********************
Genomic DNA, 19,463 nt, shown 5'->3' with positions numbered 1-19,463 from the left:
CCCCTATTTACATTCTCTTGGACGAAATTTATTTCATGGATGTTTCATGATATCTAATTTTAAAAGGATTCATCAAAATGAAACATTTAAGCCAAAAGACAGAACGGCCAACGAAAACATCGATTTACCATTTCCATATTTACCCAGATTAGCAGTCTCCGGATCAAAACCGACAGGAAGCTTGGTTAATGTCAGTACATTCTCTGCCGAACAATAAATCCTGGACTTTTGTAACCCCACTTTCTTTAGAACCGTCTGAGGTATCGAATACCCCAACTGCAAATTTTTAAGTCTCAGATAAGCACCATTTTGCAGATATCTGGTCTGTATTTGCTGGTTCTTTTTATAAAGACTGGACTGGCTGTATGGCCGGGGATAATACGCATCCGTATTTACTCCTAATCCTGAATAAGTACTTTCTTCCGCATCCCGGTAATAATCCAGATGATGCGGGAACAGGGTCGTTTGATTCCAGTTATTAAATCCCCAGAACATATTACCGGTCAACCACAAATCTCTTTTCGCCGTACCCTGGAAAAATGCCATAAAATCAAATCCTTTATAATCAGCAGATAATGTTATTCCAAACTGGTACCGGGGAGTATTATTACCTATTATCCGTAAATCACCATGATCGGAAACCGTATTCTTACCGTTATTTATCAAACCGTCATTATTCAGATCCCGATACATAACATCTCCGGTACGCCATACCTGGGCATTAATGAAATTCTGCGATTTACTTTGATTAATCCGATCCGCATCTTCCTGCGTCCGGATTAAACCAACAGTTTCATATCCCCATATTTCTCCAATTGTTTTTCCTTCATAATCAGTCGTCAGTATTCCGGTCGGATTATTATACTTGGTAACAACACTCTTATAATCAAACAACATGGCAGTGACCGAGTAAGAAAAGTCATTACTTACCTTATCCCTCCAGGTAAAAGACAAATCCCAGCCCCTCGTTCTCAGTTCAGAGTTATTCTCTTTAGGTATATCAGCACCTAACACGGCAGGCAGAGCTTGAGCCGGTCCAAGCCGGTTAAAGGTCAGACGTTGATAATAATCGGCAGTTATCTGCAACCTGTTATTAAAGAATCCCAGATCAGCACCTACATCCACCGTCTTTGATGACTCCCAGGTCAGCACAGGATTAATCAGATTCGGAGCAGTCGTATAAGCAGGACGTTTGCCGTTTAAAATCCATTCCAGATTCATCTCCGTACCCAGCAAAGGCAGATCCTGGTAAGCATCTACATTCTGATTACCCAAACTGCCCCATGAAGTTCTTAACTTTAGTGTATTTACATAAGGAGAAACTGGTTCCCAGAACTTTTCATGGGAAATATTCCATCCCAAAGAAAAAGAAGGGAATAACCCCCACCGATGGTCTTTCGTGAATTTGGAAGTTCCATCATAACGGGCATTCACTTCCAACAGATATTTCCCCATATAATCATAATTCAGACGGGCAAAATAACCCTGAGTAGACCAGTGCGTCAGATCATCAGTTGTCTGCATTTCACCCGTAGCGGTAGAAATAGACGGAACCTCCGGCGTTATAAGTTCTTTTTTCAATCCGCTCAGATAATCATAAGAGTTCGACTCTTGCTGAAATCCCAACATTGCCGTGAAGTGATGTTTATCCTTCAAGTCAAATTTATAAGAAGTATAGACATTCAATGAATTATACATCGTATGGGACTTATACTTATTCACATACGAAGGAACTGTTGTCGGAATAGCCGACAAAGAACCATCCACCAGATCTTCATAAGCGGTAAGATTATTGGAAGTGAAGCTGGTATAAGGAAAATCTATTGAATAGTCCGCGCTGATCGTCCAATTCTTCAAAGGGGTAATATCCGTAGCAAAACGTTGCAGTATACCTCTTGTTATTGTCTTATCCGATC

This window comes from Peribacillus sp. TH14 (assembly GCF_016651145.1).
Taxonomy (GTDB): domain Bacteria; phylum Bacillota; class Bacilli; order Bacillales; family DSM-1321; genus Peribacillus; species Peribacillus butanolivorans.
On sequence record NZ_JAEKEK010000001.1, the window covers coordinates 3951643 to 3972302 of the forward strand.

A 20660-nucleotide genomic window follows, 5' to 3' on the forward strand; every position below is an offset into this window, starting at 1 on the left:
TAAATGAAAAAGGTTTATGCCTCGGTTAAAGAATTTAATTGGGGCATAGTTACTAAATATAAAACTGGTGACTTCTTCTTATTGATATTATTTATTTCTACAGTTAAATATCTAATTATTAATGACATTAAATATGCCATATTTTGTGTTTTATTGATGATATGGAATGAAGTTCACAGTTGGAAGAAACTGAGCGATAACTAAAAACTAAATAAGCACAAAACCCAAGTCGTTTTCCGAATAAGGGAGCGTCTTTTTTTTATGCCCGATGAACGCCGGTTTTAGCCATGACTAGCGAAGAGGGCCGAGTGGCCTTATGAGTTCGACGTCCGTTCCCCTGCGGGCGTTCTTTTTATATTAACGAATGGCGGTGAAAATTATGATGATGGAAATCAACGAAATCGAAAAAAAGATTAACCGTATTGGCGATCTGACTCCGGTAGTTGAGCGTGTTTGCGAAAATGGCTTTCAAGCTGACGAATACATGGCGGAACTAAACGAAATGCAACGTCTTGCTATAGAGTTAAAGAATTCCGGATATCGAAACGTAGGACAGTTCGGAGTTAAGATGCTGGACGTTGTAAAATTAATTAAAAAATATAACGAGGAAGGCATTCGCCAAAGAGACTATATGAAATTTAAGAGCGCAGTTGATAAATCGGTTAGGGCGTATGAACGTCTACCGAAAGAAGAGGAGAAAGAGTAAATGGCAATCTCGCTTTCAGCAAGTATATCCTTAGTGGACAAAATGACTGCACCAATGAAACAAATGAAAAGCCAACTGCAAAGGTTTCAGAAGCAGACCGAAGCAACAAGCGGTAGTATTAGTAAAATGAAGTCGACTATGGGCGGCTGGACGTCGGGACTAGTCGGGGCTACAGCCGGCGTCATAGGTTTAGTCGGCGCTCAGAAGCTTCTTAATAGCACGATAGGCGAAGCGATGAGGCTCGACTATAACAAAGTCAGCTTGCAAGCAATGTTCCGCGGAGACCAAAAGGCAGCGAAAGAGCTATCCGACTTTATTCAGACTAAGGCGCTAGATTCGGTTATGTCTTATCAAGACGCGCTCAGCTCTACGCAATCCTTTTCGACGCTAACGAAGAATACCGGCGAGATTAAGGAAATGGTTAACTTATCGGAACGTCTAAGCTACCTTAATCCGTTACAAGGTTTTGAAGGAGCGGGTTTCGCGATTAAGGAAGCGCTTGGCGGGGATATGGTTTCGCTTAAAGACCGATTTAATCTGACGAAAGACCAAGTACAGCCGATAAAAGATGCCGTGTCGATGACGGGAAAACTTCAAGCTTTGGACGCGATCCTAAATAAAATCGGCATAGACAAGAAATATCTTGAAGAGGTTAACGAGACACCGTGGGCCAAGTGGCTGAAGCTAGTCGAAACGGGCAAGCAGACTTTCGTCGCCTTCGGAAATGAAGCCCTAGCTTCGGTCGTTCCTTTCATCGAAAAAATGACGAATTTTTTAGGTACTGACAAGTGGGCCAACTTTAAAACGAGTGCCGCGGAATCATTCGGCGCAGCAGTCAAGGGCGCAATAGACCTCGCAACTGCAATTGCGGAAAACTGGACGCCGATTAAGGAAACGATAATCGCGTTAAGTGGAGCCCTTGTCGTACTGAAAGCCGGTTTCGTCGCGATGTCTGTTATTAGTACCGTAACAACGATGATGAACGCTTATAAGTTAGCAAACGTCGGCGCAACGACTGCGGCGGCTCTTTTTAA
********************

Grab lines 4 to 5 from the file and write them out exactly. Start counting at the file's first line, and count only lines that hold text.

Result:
Taxonomy (GTDB): domain Bacteria; phylum Bacillota; class Bacilli; order Bacillales; family DSM-1321; genus Peribacillus; species Peribacillus butanolivorans.
On sequence record NZ_JAEKEK010000001.1, the window covers coordinates 3951643 to 3972302 of the forward strand.